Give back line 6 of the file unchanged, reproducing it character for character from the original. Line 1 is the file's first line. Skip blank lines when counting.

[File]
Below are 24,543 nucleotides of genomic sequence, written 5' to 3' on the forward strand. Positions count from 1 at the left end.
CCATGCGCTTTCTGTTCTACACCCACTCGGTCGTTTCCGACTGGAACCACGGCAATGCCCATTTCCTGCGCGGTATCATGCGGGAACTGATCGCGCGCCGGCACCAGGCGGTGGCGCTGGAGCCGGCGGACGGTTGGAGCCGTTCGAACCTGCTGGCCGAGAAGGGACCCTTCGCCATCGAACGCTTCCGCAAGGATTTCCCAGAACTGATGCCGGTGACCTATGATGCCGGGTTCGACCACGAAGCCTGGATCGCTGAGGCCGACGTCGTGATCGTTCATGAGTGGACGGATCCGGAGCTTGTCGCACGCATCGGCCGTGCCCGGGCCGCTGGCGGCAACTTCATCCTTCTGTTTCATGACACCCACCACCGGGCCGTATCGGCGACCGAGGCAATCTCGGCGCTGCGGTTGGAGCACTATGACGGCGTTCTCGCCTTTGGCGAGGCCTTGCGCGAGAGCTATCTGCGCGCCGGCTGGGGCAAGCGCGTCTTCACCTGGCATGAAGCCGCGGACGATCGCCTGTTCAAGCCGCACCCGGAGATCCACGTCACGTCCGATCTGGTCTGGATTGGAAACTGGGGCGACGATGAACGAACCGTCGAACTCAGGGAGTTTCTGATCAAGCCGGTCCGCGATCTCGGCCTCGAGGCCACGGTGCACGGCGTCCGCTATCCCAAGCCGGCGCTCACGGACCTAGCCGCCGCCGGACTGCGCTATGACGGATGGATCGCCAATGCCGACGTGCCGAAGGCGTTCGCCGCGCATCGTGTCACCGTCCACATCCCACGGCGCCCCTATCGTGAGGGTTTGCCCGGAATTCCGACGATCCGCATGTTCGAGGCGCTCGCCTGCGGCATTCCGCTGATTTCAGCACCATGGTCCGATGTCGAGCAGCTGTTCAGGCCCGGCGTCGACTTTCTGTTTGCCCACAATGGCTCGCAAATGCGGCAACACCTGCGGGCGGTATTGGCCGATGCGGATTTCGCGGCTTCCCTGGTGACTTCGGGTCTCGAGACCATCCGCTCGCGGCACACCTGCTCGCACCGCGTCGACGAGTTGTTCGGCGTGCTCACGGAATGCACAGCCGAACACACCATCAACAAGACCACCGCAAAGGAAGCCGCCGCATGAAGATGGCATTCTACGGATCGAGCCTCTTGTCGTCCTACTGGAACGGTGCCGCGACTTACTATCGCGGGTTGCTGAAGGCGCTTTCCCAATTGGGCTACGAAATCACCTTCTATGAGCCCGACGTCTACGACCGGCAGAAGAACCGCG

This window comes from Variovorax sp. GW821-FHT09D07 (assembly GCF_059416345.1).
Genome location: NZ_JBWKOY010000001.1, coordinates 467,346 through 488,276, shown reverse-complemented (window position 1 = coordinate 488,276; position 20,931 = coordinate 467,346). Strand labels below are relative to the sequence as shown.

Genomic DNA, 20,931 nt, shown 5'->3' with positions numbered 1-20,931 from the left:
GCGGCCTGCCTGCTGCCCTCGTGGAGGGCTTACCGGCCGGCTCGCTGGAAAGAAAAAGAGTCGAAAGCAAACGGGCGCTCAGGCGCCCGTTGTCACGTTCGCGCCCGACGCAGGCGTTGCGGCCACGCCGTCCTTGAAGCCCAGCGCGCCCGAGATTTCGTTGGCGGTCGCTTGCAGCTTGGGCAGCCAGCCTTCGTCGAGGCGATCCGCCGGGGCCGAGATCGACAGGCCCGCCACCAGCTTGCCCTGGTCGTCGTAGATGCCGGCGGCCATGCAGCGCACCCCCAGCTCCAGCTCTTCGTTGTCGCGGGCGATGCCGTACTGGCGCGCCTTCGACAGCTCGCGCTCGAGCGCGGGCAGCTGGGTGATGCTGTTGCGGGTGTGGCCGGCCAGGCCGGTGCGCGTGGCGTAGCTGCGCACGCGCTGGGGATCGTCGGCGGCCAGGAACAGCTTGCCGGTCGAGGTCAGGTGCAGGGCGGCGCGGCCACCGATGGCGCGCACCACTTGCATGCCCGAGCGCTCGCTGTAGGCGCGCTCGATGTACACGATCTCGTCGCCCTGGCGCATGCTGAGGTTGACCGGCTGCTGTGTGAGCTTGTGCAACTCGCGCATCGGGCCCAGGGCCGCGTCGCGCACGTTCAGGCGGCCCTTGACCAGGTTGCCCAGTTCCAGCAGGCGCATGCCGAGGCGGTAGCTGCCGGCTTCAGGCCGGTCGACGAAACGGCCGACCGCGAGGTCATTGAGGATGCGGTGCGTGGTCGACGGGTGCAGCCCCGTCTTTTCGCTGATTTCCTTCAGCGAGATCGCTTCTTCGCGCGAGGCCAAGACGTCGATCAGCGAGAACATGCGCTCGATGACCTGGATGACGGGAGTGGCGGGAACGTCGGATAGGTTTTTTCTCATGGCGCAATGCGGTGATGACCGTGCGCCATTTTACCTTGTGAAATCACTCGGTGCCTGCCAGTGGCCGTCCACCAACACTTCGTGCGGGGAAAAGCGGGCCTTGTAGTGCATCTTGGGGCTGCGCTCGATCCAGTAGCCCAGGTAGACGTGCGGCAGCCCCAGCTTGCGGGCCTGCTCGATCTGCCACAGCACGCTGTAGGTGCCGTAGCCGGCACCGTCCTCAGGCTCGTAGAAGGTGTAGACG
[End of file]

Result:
GCGGCCTGCCTGCTGCCCTCGTGGAGGGCTTACCGGCCGGCTCGCTGGAAAGAAAAAGAGTCGAAAGCAAACGGGCGCTCAGGCGCCCGTTGTCACGTTCGCGCCCGACGCAGGCGTTGCGGCCACGCCGTCCTTGAAGCCCAGCGCGCCCGAGATTTCGTTGGCGGTCGCTTGCAGCTTGGGCAGCCAGCCTTCGTCGAGGCGATCCGCCGGGGCCGAGATCGACAGGCCCGCCACCAGCTTGCCCTGGTCGTCGTAGATGCCGGCGGCCATGCAGCGCACCCCCAGCTCCAGCTCTTCGTTGTCGCGGGCGATGCCGTACTGGCGCGCCTTCGACAGCTCGCGCTCGAGCGCGGGCAGCTGGGTGATGCTGTTGCGGGTGTGGCCGGCCAGGCCGGTGCGCGTGGCGTAGCTGCGCACGCGCTGGGGATCGTCGGCGGCCAGGAACAGCTTGCCGGTCGAGGTCAGGTGCAGGGCGGCGCGGCCACCGATGGCGCGCACCACTTGCATGCCCGAGCGCTCGCTGTAGGCGCGCTCGATGTACACGATCTCGTCGCCCTGGCGCATGCTGAGGTTGACCGGCTGCTGTGTGAGCTTGTGCAACTCGCGCATCGGGCCCAGGGCCGCGTCGCGCACGTTCAGGCGGCCCTTGACCAGGTTGCCCAGTTCCAGCAGGCGCATGCCGAGGCGGTAGCTGCCGGCTTCAGGCCGGTCGACGAAACGGCCGACCGCGAGGTCATTGAGGATGCGGTGCGTGGTCGACGGGTGCAGCCCCGTCTTTTCGCTGATTTCCTTCAGCGAGATCGCTTCTTCGCGCGAGGCCAAGACGTCGATCAGCGAGAACATGCGCTCGATGACCTGGATGACGGGAGTGGCGGGAACGTCGGATAGGTTTTTTCTCATGGCGCAATGCGGTGATGACCGTGCGCCATTTTACCTTGTGAAATCACTCGGTGCCTGCCAGTGGCCGTCCACCAACACTTCGTGCGGGGAAAAGCGGGCCTTGTAGTGCATCTTGGGGCTGCGCTCGATCCAGTAGCCCAGGTAGACGTGCGGCAGCCCCAGCTTGCGGGCCTGCTCGATCTGCCACAGCACGCTGTAGGTGCCGTAGCCGGCACCGTCCTCAGGCTCGTAGAAGGTGTAGACG